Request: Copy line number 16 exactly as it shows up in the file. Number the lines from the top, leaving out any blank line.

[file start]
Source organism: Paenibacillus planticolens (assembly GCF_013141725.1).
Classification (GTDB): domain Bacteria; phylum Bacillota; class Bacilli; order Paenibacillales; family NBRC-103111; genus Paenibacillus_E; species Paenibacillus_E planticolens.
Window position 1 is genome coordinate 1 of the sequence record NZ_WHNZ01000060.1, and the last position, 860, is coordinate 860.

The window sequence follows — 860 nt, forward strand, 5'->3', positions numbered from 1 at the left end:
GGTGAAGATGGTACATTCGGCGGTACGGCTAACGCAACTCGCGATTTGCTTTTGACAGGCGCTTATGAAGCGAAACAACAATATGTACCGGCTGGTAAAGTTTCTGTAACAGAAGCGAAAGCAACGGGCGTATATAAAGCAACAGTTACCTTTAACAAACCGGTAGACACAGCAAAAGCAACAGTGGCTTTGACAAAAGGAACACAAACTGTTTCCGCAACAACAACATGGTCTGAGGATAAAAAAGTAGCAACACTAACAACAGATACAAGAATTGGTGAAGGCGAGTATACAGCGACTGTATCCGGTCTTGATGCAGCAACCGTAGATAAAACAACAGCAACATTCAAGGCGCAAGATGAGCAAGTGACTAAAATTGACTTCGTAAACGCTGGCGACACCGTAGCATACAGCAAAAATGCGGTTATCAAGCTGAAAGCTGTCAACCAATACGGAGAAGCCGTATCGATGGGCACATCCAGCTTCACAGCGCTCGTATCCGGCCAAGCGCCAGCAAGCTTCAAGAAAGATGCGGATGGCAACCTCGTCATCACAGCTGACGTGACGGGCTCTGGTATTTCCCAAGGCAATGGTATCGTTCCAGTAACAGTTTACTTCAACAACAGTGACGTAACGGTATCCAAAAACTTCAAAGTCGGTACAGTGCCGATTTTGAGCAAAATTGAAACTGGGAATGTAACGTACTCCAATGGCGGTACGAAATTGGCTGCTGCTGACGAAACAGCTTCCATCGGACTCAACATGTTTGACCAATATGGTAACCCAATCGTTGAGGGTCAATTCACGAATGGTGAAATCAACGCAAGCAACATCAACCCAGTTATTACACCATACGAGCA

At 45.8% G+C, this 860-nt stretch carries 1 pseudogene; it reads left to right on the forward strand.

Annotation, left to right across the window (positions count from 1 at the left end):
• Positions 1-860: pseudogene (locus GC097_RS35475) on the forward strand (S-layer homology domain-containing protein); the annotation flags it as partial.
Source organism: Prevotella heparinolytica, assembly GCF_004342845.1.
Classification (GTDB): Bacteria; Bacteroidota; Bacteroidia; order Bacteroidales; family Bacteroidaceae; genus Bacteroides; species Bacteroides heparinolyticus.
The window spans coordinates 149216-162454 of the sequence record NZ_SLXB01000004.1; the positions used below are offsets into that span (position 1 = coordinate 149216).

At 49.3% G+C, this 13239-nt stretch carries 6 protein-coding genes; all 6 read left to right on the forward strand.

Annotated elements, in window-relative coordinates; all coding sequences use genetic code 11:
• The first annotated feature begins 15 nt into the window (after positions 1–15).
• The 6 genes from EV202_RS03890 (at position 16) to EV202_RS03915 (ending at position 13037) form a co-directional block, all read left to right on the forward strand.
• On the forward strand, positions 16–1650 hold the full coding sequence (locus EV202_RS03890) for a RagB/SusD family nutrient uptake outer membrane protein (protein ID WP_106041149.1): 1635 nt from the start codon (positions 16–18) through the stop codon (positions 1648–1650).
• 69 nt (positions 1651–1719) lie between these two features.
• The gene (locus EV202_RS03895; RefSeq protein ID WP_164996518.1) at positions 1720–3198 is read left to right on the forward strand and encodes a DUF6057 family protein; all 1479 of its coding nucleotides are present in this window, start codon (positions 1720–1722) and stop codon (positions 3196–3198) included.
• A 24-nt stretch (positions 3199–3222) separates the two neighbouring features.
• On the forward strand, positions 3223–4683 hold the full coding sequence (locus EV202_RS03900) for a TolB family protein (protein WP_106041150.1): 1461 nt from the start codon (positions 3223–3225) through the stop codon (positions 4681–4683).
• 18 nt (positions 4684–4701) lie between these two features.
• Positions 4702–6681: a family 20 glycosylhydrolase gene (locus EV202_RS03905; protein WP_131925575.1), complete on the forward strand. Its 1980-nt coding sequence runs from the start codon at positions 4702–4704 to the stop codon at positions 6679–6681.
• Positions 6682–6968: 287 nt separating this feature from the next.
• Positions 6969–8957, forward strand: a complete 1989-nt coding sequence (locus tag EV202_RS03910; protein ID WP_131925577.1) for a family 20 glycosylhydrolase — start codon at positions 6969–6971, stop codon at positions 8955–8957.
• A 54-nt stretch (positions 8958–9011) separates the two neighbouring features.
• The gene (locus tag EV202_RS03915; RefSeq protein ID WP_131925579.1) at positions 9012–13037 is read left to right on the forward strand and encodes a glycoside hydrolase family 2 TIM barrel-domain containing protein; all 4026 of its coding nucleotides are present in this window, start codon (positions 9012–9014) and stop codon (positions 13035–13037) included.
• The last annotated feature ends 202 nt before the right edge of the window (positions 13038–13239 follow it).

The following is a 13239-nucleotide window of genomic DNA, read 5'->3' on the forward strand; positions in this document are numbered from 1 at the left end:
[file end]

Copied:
• On the forward strand, positions 16–1650 hold the full coding sequence (locus EV202_RS03890) for a RagB/SusD family nutrient uptake outer membrane protein (protein ID WP_106041149.1): 1635 nt from the start codon (positions 16–18) through the stop codon (positions 1648–1650).